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California Church Fined For Defying Covid Lockdowns Sues County For Tracking Worshipers Without Their Knowledge

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A church in California punished during Covid lockdowns with a fine of $1.2 million is now suing over geofencing-based surveillance of its members.

The church, Calvary Chapel San Jose, along with Pastor Mike McClure, allege in the federal lawsuit filed this week that Santa Clara County engaged in warrantless and invasive surveillance, using the geofencing method and thus abusing location data harvested from the worshipers’ phones.

The filing is based on claims that both the First Amendment related to free speech, and the Fourth Amendment, meant to protect against unlawful searches, were violated by the county as it resorted to spying via geofencing.

We obtained a copy of the complaint for you here.

Advocates for Faith & Freedom, a group that filed the lawsuit, specified that the county turned to the SafeGraph data company in order to carry out this activity, and accuses the officials behind the scheme as engaging in tracking of residents not only without appropriate warrants and in an invasive manner, but also keeping this activity a secret from the public.

“This type of expansive geofencing operation is not only an invasion of privacy but represents a terrifying precedent if allowed to go unaddressed,” the complaint states. “As it stands, Defendants assert that, as long as they call it research, any level of government can target and spy on any individual or group at any time for any duration.”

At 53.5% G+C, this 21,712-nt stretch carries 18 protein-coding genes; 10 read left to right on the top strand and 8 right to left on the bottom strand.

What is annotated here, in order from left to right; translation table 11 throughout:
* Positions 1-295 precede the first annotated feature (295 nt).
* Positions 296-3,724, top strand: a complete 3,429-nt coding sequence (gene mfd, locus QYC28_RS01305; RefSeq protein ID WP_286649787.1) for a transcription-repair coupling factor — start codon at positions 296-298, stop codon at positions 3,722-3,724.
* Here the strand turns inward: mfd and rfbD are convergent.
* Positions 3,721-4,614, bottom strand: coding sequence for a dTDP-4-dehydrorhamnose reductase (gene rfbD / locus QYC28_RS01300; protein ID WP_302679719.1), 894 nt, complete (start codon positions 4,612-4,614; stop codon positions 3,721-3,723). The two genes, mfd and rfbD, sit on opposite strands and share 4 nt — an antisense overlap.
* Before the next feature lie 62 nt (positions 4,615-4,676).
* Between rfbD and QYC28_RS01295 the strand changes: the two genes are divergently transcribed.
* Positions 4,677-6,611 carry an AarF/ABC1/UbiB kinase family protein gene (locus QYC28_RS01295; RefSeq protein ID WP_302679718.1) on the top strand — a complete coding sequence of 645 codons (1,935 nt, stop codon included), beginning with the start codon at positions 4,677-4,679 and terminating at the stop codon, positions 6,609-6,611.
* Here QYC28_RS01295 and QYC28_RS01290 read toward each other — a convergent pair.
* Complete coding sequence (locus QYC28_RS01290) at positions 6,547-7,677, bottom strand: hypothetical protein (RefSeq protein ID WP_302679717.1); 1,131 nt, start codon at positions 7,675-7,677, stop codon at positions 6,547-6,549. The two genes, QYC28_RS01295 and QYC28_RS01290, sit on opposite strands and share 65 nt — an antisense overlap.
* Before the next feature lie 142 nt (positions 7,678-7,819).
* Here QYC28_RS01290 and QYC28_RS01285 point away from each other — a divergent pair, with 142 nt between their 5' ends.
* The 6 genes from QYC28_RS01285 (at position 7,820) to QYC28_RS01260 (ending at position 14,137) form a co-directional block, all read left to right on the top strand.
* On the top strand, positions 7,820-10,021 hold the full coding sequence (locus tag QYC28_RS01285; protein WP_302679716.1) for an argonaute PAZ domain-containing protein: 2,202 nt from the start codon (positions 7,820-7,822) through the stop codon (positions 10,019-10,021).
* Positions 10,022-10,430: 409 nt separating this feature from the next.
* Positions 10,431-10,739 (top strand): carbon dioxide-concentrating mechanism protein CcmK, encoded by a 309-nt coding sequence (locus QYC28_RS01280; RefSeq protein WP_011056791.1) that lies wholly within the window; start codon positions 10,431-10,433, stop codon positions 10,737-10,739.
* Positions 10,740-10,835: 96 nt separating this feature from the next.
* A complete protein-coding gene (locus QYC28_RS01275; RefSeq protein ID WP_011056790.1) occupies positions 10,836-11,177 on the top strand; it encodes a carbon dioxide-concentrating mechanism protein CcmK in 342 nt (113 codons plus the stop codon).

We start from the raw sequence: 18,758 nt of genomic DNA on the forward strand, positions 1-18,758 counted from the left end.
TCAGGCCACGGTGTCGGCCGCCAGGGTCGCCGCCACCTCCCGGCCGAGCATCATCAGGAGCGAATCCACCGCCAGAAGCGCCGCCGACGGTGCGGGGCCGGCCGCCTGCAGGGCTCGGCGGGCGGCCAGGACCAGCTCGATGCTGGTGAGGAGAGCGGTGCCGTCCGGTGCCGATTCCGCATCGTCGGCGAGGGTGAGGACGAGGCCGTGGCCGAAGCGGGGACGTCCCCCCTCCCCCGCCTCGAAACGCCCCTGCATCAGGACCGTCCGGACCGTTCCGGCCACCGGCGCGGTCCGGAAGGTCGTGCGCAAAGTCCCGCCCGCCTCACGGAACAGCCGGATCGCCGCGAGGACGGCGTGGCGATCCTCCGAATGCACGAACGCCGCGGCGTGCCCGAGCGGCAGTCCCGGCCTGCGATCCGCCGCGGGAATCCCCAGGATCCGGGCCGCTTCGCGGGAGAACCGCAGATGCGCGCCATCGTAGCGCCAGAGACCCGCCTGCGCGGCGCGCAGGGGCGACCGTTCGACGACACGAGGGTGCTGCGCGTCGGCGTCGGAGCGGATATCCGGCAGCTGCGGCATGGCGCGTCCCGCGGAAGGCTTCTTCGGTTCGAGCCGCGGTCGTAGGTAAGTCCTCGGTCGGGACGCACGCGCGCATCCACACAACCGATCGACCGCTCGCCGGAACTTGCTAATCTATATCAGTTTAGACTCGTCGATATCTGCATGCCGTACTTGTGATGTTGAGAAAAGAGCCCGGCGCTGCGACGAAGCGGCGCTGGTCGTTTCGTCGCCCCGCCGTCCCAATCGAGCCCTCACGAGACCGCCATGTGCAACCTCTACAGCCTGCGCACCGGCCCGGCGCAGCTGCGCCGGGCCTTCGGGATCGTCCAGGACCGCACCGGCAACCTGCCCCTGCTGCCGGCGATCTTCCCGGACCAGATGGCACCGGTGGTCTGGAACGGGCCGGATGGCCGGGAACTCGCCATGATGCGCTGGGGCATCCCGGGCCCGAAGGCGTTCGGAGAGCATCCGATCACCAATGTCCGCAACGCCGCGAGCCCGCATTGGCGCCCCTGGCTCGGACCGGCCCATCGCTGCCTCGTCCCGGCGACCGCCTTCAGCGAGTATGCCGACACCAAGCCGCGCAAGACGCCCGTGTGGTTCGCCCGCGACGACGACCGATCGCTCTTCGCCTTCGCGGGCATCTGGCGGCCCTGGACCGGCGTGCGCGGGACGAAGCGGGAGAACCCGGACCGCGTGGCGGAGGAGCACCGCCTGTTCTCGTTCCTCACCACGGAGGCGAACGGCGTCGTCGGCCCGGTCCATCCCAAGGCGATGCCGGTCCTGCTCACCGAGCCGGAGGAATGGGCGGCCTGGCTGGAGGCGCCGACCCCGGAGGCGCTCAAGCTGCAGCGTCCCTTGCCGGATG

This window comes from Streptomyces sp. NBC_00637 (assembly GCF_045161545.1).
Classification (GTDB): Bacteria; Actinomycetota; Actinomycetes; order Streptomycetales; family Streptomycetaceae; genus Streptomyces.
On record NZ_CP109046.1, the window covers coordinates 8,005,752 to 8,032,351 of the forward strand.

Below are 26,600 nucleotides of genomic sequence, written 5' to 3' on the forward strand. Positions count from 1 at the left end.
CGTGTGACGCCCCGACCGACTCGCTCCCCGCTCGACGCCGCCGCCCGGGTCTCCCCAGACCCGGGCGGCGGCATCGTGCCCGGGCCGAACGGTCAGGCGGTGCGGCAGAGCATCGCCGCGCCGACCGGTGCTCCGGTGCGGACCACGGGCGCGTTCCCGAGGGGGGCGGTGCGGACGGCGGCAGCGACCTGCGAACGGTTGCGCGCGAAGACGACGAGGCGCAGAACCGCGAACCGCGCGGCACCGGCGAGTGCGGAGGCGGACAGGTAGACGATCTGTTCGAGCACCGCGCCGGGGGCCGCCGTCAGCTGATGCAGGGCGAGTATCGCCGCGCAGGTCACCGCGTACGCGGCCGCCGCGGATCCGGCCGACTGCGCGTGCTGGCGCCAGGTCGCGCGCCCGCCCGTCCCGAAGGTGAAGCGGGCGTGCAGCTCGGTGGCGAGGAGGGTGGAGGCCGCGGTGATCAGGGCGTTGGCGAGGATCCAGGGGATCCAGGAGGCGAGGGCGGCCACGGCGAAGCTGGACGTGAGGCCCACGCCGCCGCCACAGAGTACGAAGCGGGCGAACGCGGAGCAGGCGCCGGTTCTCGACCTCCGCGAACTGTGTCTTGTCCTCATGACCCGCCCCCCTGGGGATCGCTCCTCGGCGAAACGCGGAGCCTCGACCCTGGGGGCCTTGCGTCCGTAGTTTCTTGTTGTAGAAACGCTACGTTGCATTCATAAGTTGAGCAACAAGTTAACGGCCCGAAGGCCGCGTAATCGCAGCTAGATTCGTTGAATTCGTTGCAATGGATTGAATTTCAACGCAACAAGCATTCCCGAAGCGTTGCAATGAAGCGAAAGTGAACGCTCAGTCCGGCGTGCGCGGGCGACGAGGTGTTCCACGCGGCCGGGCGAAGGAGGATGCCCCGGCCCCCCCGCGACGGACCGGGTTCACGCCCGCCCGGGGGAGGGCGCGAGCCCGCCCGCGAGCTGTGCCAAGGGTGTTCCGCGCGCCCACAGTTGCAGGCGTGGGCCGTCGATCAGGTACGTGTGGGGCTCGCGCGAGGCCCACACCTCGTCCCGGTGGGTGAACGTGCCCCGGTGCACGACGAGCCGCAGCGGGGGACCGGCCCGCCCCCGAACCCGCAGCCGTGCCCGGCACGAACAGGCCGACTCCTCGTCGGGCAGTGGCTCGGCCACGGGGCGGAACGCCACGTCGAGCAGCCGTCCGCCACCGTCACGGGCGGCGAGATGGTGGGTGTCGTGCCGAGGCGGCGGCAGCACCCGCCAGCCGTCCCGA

Related: Geofence Warrants Are Dangerous For Everyone

It is further alleged that the operation lasted more than a year, “with seemingly no oversight, boundaries, or limitations.” The implication of this is that those targeted by this controversial, dragnet-style surveillance weren’t safe from it anywhere – be it the prayer room or the bathroom.

Those behind the lawsuit also reject the arguments that the defendants have apparently chosen to go with, namely, that the whole operation was done for the sake of “research,” and is therefore justified.

But, argues Advocates for Faith & Freedom, accepting such logic would mean that there would be no real limits to how government entities at any level could use geofencing to track either groups or individuals. This lack of boundaries means that the spying could go on against anyone and for any amount of time – and potentially be used against opponents.

“This is not just un-American; it is downright Orwellian,” stated Advocates for Faith & Freedom.

Santa Clara County, meanwhile, had nothing to add to its previous comments on the matter, well before the lawsuit was filed. Back in March, the county reacted to a report about tracking of worshipers written by journalist David Zweig.

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